People “do” racial boundary work all the time in a multitude of ways. One action prompts another’s reaction and on it goes. Oftentimes it gets complicated, especially when race interacts with class, gender, and other axes of identification (what social scientists often refer to as “intersectionality”). This is as true in institutions of higher education as it is elsewhere.
- With your eye trained to detect racialized boundary work, read this article on how race became complicated at a small, all-women’s college in Massachusetts (Links to an external site.).
- Address the two questions below in your post to this discussion. Be careful to label number your responses to each question. Then read others’ posts and address part 3.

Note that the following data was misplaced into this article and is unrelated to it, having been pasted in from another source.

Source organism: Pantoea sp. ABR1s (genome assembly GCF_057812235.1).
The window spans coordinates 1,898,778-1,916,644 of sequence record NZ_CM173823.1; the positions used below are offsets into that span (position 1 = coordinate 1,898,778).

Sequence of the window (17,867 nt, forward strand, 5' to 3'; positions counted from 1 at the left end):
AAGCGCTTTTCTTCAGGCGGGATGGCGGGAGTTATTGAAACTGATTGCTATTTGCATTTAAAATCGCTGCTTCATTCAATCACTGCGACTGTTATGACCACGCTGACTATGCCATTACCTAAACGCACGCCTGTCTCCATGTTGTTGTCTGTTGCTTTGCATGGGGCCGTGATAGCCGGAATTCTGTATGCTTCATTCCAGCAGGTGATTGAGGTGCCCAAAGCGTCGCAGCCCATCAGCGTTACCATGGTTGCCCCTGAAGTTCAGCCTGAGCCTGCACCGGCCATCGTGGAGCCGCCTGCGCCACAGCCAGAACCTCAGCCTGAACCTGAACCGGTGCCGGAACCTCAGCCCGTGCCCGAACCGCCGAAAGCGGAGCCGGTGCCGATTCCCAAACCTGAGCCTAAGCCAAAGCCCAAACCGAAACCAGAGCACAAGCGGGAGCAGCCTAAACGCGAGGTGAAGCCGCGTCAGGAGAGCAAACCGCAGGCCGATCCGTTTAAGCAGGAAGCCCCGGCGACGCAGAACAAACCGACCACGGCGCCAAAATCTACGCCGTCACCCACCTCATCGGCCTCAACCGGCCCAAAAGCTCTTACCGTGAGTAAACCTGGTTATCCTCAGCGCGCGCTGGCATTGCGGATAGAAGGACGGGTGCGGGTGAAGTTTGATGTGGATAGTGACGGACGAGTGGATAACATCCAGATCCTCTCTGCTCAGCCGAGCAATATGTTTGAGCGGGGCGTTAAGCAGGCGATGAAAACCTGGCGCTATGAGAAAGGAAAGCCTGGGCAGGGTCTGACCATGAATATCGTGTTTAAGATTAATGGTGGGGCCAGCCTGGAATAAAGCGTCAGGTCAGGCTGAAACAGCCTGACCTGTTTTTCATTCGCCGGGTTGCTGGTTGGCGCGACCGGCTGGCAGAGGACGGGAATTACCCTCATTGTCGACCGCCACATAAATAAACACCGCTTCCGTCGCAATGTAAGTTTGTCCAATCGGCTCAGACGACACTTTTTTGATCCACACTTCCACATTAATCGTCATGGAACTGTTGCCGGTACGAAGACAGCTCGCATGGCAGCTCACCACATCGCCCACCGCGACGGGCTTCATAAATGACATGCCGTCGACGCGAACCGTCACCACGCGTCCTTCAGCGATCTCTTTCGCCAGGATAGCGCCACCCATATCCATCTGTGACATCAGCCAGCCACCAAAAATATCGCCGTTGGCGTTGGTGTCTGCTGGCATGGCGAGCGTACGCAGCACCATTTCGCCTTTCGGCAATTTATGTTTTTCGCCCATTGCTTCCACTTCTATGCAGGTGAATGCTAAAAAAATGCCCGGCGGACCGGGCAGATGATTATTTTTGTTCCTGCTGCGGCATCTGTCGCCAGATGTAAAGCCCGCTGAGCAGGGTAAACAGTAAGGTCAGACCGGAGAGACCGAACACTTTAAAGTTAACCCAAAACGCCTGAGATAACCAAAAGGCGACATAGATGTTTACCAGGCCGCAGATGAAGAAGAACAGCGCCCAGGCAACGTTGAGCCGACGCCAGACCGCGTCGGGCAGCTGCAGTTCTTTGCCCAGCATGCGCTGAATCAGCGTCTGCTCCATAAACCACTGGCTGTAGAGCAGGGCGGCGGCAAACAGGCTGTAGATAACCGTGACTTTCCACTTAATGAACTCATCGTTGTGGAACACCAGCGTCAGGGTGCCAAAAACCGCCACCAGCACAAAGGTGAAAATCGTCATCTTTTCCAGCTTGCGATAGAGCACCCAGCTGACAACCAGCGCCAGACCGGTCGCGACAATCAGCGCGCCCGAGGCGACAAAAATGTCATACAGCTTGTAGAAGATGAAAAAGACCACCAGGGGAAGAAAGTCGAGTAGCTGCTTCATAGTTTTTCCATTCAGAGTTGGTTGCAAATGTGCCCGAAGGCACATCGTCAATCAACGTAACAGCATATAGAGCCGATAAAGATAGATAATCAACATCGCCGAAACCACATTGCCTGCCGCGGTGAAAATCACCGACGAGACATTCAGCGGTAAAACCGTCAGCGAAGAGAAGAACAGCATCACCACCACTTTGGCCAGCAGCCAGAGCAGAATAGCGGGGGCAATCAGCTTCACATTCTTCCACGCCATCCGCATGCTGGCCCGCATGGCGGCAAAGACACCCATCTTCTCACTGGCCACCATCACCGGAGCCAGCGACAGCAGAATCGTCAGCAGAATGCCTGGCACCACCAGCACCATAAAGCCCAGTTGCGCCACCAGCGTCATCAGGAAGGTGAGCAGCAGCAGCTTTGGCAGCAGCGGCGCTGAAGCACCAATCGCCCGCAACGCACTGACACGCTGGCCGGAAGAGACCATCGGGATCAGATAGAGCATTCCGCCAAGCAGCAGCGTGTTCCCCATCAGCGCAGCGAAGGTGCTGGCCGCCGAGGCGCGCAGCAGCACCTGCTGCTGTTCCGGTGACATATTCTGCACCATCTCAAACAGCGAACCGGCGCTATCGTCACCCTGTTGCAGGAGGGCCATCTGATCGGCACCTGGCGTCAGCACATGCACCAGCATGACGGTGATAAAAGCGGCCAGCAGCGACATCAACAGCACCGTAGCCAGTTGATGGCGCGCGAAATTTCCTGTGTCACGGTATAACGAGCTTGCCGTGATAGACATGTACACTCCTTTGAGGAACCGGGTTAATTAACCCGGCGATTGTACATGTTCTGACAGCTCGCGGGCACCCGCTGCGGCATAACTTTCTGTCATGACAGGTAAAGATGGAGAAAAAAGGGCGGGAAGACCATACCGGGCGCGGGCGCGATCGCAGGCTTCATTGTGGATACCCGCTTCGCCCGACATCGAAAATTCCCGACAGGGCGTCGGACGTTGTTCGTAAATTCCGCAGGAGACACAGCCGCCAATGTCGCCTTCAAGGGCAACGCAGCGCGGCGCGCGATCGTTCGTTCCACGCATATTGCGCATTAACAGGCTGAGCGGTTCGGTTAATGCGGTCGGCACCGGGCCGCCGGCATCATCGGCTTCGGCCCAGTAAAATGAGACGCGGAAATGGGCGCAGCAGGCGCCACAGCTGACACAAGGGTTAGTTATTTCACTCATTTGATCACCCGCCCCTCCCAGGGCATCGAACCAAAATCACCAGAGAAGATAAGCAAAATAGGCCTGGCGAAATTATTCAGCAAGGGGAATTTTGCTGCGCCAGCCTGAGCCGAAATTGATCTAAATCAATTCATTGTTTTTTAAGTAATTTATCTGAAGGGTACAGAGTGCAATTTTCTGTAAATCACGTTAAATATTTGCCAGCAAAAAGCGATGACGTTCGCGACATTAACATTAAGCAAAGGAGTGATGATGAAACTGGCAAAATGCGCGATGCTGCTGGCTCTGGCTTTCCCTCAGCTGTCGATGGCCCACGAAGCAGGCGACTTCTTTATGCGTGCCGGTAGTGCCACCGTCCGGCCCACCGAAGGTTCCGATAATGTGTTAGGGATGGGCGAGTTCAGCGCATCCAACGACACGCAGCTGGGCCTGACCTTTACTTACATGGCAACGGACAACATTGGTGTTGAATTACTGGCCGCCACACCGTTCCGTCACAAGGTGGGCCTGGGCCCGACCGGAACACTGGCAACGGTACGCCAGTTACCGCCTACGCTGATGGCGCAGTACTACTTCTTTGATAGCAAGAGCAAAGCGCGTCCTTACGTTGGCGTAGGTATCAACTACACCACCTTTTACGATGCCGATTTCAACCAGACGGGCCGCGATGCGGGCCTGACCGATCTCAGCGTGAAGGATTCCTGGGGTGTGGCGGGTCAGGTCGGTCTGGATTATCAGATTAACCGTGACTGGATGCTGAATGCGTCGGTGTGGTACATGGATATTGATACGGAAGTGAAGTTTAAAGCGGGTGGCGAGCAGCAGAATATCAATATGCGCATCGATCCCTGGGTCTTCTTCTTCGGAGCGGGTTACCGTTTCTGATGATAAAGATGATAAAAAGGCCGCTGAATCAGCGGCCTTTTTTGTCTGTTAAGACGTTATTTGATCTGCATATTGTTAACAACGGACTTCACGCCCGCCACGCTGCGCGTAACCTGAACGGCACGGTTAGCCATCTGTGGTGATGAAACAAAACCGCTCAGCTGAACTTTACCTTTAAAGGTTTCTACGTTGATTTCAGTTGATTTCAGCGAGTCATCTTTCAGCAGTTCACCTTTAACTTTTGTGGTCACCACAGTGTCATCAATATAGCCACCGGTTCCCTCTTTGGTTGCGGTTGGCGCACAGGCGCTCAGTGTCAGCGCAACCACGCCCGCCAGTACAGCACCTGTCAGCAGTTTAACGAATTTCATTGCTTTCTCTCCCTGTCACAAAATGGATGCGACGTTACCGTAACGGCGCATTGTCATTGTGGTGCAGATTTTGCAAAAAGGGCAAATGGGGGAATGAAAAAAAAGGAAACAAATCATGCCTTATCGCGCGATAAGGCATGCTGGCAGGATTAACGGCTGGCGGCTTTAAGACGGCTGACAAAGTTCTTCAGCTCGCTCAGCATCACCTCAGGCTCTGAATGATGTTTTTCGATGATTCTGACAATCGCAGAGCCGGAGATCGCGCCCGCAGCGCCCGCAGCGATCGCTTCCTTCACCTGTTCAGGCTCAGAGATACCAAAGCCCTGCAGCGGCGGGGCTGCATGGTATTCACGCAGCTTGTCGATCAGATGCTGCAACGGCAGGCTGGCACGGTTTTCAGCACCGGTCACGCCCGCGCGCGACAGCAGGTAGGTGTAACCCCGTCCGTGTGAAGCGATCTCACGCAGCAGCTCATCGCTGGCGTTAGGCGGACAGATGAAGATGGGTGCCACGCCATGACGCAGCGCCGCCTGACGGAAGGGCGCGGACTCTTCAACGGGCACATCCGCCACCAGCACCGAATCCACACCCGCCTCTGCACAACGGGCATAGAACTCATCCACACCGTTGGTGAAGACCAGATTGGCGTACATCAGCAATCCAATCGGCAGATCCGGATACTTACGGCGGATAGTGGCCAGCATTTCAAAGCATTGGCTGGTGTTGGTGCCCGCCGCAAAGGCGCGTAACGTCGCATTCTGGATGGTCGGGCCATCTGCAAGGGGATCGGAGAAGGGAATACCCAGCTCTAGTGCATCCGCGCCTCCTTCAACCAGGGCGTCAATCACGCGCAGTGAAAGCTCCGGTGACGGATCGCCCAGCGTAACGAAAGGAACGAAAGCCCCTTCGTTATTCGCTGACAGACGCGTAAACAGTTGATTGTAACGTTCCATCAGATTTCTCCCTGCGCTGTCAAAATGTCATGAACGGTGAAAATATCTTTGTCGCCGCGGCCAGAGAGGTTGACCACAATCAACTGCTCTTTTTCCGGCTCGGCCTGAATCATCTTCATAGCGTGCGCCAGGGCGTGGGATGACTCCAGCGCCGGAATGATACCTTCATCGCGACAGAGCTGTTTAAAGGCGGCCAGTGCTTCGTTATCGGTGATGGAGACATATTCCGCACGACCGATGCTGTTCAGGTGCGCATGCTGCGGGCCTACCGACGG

- Using a “racial boundary work” analytical perspective, discuss how TWO different people performed racial boundary work during this situation–concentrate on the section called “A Summer Day.” (Do not include in this part the actions of the college’s president.) You can label these 1A and 1B.
- Do you agree or disagree with the college president’s responses? Why or why not?
The link to read the article: